"We have to stop demonizing people and realize the biggest terror threat in this country is white men, most of them radicalized to the right, and we have to start doing something about them." óCNN's Don Lemon, showing how to stop demonizing people.

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    hahahahahaÖÖÖÖ Nevermind that black colleges are lousy third-tier schools...ÖÖÖÖÖ.

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    Remind us what top-tier university you attended?
    No state shall make or enforce any law which shall abridge the privileges or immunities of citizens of the United States; nor shall any state deprive any person of life, liberty, or property, without due process of law; nor deny to any person within its jurisdiction the equal protection of the laws. This offer VALID in 35 34 33 32 31 26 20 17 15 14 13 ALL 50 states.

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    Quote Originally Posted by Celeste Chalfonte View Post
    Remind us what top-tier university you attended?
    Why? Because University of Maryland is greater than so many other schools?

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    The problem here is that a prospective sports career is a very huge bet for everybody involved. The vast majority of talented high school players never get a free ride college degree and the majority of those that do never get a bid from the NFL (or similar organizations). Even draft picks mostly wash out in the first few years or get career-ending injuries/issues early on.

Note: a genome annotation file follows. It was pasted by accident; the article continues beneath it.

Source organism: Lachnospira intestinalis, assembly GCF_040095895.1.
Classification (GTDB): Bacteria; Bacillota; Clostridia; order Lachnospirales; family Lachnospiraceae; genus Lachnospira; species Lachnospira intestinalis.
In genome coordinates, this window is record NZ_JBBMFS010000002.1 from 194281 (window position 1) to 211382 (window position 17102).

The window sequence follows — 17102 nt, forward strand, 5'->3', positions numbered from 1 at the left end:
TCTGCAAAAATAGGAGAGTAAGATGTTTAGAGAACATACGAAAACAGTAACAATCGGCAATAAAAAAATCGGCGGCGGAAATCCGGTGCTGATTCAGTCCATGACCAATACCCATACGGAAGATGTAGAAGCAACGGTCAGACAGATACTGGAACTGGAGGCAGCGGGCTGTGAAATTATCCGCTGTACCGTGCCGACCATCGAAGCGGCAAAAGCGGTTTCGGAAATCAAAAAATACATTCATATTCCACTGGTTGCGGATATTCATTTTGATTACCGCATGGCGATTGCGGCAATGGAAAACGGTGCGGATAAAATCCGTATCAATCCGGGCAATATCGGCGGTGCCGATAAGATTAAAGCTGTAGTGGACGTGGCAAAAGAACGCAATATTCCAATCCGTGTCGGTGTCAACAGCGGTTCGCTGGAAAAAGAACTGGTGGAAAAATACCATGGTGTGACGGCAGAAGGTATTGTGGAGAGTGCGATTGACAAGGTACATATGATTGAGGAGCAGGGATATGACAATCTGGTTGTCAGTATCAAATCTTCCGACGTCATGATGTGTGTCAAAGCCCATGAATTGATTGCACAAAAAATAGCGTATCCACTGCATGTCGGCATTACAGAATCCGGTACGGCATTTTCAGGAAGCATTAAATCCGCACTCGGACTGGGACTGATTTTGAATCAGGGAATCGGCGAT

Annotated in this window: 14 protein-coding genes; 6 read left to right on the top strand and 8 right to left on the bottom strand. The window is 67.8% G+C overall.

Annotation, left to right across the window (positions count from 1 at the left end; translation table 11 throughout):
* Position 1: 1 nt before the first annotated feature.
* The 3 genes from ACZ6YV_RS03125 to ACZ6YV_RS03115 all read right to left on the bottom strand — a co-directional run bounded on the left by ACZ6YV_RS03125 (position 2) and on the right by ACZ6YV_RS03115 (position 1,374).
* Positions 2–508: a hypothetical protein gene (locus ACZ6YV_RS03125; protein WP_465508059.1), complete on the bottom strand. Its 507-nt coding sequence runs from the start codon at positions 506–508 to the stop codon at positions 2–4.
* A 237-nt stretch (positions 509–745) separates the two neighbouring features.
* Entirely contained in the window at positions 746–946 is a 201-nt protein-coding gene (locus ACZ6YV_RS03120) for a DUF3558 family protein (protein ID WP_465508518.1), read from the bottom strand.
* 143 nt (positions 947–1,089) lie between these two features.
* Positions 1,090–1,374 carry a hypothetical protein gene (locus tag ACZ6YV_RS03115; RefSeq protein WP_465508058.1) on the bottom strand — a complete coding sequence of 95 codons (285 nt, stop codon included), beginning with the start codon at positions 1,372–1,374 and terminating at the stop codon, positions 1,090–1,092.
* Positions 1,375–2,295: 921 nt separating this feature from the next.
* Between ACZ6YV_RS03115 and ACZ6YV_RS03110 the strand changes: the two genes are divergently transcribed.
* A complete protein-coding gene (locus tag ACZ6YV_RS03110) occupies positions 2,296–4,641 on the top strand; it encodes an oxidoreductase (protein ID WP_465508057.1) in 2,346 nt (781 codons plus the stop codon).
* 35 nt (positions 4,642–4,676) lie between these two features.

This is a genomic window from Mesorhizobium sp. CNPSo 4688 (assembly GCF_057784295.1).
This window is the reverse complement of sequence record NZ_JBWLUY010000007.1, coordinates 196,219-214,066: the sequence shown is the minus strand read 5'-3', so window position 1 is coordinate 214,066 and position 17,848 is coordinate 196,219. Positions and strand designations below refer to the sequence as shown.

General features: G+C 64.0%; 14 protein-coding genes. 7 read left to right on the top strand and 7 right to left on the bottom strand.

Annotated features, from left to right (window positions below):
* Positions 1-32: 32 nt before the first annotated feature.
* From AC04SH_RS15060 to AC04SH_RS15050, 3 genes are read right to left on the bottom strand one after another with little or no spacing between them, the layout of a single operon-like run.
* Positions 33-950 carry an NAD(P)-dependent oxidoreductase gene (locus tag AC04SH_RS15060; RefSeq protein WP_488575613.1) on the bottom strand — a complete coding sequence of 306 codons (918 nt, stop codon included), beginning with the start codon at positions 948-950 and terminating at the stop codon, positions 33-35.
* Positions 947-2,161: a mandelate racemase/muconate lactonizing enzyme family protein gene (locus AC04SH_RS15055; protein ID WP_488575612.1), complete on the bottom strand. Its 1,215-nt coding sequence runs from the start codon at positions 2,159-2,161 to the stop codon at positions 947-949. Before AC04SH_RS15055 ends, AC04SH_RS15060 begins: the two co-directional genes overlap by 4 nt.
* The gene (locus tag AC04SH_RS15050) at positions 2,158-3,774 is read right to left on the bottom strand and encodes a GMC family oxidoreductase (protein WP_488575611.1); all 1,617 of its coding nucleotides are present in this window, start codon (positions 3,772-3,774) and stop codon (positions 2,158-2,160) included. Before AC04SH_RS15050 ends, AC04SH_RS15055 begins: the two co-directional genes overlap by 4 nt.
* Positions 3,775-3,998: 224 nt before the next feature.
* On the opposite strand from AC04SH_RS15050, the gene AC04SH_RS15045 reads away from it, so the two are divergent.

But for those few who do get the ticket, it's a very big ticket even for a mediocre professional player. Most social science or business admin degree-holders can never hope to make that kind of money.

    So, the entire process from grade school on is about making and covering very outlier bets. Bumping up the reputation of a college is pretty far down the list of priorities for these student athletes. Training facilities, media exposure, coaching staff, rankings, and the ease of maintaining eligibility are way ahead.